Article 122 Robbery
Article 122 of the UCMJ deals with robbery. If an enlisted member, with
the intention of stealing, takes a valuable item from the plaintiff (maybe
in the presence of another person) against the plaintiff's will, using
means of violence or force (for instance a firearm) or by threatening
him or members of his family with injury (immediate or future), such an
enlisted member will be held guilty of
robbery and receive punishment through a court martial.
Maximum punishment under Article 122
If an enlisted member has used a firearm to commit a robbery, the maximum
punishment includes dishonorable discharge, forfeiture of all allowances
and pay and 15 years of confinement.
In all other cases, the maximum punishment that can be slapped on the guilty
enlisted member is a dishonorable discharge, forfeiture of all allowances
and pay and 10 years of confinement.
Explanation for elements under Article 122
- Taking the property of the victim in his presence
Whether or not the property taken was in the presence of the victim is
irrelevant. For instance, if the accused enters a house and forces the
victim, by issuing threats, to disclose the location of the hidden valuables
in an adjoining room and on getting the information, if he ties up the
owner, goes into that room and steals the valuables, we can say that the
accused committed robbery.
- Taking the property by violence or by force
The accused has used violence or force to commit a robbery if the victim
has been subjected to actual violence or force before, or as the accused
was taking the victim's property against his will. It is immaterial
whether the victim felt fear or not.
If the accused overcame the victim's actual resistance, if he had put
the victim in a position where he could not offer resistance, or if the
accused overcame the resistance offered by a fastening or chain, which
had attached the property to the victim, then it is an act of robbery.
It is not a robbery if the article was snatched from the victim's hands,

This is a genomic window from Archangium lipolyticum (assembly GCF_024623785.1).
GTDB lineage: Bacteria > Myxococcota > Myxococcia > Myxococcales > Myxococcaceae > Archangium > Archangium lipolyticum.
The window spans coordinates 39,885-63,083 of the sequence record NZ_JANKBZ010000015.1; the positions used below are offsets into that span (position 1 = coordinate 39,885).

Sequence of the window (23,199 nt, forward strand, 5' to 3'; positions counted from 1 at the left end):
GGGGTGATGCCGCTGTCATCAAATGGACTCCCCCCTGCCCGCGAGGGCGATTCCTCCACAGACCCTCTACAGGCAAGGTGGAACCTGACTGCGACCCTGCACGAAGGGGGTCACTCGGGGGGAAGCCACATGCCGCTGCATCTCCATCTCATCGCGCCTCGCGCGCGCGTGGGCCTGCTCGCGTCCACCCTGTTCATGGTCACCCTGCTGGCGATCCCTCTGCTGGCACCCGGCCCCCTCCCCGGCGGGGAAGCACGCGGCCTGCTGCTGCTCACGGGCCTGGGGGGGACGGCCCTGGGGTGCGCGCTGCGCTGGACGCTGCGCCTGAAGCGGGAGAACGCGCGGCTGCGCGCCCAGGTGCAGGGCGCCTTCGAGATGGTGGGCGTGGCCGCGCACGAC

if it was taken by stealth, if no force was used and the victim did not
become fearful. But if a earring was snatched from a person's ear
or the person's attention was diverted by the pickpocket's confederate
who jostled him, while the pickpocket removed the victim's watch,
then there is sufficient violence and it becomes an act of robbery. If
a guard takes articles from the person of a prisoner after handcuffing
him, supposedly to prevent the prisoner's escape, it is also included
as an act of robbery.
Robbery also includes larceny
One of the elements of robbery is 'taking property, with the intention
of stealing'. By this definition, larceny becomes an integral part
of the act of robbery and the plaintiff's legal team will have to
Robbing from multiple victims
If the accused has stolen properties of different persons present at the
same place and time, these are separate offenses and each of the acts
will be separately specified.
Lesser offenses included under Article 122
A lesser offense is a charge that the court martial may find the enlisted
member guilty of, even if it has held him not guilty of the original charges.
For instance, a person who has been held not guilty of robbery may be
held guilty of offenses under:
- Article 121 (larceny)
- Article 121 (wrongful appropriation)
- Article 128 (assault, assault that ended in battery)
- Article 128 ( assaulting a person with a dangerous weapon)
- Article 128 (assaulting a person with the intention to inflict grave bodily harm)
- Article 34 (assaulting a person with the intention to rob) and
- Article 80 (attempts)
If this happens, the court may impose the punishments given under the particular
article or articles. For more information on this article, please refer
to the Manual for Courts Martial.